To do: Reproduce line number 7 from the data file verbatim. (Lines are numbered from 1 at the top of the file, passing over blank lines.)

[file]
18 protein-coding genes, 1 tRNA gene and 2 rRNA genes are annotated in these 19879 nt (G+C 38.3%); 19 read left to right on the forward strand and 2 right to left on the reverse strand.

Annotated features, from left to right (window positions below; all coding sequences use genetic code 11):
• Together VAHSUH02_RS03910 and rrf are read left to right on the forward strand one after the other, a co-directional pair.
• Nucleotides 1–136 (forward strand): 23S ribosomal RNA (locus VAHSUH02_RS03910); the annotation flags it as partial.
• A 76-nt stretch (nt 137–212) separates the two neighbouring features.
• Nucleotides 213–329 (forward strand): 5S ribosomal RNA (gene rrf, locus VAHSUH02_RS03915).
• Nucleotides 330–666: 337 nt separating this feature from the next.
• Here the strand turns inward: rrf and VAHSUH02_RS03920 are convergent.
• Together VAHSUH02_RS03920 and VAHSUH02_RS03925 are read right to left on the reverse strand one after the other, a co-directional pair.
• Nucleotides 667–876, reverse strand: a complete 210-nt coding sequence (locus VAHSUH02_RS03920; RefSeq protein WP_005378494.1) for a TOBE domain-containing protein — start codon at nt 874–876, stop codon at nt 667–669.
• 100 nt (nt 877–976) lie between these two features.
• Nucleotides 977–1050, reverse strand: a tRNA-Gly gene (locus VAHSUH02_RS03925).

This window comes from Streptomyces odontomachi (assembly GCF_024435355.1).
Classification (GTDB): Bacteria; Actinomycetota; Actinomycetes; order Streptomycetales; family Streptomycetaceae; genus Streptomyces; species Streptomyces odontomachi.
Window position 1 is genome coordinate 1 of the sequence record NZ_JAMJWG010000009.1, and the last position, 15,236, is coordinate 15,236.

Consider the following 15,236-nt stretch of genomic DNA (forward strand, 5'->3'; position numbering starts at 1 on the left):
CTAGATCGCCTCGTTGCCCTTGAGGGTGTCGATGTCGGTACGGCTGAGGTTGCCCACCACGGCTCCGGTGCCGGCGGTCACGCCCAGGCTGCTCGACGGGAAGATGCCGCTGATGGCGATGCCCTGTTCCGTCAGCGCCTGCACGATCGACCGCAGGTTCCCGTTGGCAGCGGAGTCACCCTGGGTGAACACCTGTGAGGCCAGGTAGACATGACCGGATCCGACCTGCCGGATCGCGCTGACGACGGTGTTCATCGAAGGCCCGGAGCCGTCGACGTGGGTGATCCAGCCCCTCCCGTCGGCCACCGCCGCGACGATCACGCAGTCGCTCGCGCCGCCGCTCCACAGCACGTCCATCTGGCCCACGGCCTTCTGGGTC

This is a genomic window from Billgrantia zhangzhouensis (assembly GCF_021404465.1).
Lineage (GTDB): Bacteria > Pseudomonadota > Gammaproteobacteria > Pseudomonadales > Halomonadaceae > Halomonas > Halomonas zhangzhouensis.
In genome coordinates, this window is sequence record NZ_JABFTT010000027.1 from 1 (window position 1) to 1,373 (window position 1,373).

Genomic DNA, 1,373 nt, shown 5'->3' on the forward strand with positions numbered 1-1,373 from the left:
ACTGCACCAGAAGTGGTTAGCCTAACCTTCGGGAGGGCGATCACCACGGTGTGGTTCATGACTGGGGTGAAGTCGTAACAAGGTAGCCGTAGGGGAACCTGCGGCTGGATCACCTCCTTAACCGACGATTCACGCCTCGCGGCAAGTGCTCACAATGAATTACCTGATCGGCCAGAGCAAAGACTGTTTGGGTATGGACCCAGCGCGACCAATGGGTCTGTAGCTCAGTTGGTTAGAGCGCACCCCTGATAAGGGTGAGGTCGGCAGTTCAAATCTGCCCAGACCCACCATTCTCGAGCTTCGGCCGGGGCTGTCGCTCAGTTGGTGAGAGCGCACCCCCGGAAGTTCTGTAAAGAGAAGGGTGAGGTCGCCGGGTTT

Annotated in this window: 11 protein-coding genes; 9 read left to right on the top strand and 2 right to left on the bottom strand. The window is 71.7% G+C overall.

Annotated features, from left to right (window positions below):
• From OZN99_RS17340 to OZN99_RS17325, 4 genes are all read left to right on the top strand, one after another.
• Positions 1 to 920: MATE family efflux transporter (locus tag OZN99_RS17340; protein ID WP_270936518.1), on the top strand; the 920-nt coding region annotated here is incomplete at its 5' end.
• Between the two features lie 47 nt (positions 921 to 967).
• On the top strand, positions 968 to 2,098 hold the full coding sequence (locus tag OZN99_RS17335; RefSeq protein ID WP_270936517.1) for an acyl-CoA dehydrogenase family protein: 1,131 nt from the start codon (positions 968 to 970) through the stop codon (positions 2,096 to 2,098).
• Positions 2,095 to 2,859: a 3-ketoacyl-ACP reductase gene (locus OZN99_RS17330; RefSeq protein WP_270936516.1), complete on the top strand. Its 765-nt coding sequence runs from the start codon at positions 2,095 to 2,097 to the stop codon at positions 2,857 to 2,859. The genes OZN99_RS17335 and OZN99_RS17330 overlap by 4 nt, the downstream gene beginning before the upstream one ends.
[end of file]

• Nucleotides 330–666: 337 nt separating this feature from the next.